NBA superstar and Forsyth County native Chris Paul talks about HBCU advocacy

In Black and White

Oklahoma City Thunder guard Chris Paul gives instruction to teammates in the first half of an NBA basketball game against the Boston Celtics, Sunday, Feb. 9, 2020, in Oklahoma City. (AP Photo/Kyle Phillips)

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Historically Black Colleges and Universities are changing. Many are becoming more diverse. As the make-up of their student bodies changes, these campuses will always be central to the culture of any community they’re in and central to social justice efforts. We talked one-on-one with one of the fiercest advocates for both: Winston-Salem’s favorite son and NBA superstar Chris Paul.

Paul is arguably one of the greatest point guards to ever play in the NBA. He says he’s much more.

“Aside from playing professional basketball which is my job, my livelihood — it’s not who I am. I’m a father. I’m a husband before everything else,” he said.

As president of the NBA Players Association, he encourages his fellow players to use their global platform for change.

“When we decided to go play in the Bubble, it was bigger than just the game,” he said. “We wanted to use our platform for more than just dunks and three-point shots. We wanted to show everybody that we’re human just like everyone else and we see everything else that’s going on in the world.”

Their uniforms and the court had messages supporting racial equality and social justice.

“No matter what game, what arena we play in, after the game there’s not one player who goes to the car after the game with their uniform on. So when we leave those arenas, those games, we leave as…I leave the game as a Black man. So when I get in this car I’m subject to the same things that we see day in and day out that go on. So I think we all felt responsible for that.”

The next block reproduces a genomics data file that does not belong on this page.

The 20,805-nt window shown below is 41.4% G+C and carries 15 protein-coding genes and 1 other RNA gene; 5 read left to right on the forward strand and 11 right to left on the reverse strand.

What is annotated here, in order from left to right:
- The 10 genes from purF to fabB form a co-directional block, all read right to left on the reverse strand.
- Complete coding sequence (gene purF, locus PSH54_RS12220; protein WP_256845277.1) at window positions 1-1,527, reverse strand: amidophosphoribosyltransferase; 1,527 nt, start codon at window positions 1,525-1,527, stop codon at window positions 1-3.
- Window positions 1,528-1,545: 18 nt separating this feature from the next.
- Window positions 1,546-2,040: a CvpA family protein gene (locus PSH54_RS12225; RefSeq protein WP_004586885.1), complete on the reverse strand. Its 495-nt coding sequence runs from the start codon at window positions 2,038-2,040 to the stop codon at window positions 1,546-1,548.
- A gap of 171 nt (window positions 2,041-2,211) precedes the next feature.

He tells us he’s proud of the civic engagement he saw in the Bubble and beyond.

“We let all the players know that in the last two elections less than 20 percent of our body of players voted. So when we told the guys that, everybody took a look at themselves and were like how are we going to tell everybody else to do this and we’re not doing it? So we all took action. We got over 95 percent of our league registered to vote.”

Paul used his platform to raise awareness about Historically Black Colleges and Universities, or HBCUs. Every game, he wore clothing and shoes representing a different HBCU.

“I grew up at Winston-Salem State. All the time, after my Pop Warner football games, I was at Winston-Salem State. I was at homecoming. Everybody in my family went to HBCUs except for me.”

He played at Wake Forest, but HBCUs are in his heart.

“I had a talent that I could play basketball. But had I not had that talent, would I be at Wake Forest? Not sure,” he said. “I would not be where I am without Wake Forest University and I’m forever grateful and will always be a proud Demon Deacon. But I think what happened is as I got older and I left school, I started to get more educated on why HBCUs exist. A lot of these HBCUs were founded because you couldn’t go anywhere else to be taught. So these schools were needed.”

Today, he’s taking two communications classes at Winston-Salem State University.

Last week he spent time on campus, at at North Caroling A&T, getting students out to vote.

“There’s sort of been an awakening among a lot of people. Not just athletes, but people in general. And you see all this money finally going to these different HBCUs,” he told FOX8. “I went to a class at Harvard Business School 5-6 years ago and was like man this class is dope. Why isn’t this at other schools. So the teacher who taught me, we partnered together and last summer we introduced this class to North Carolina A&T.”

He says it’ll take a lot more funding for HBCUs to survive and compete at the same level as predominantly white schools. Access to these kinds of classes helps close that gap, which he says is good for everyone. He hopes his effort to raise their profile helps keep them moving forward.

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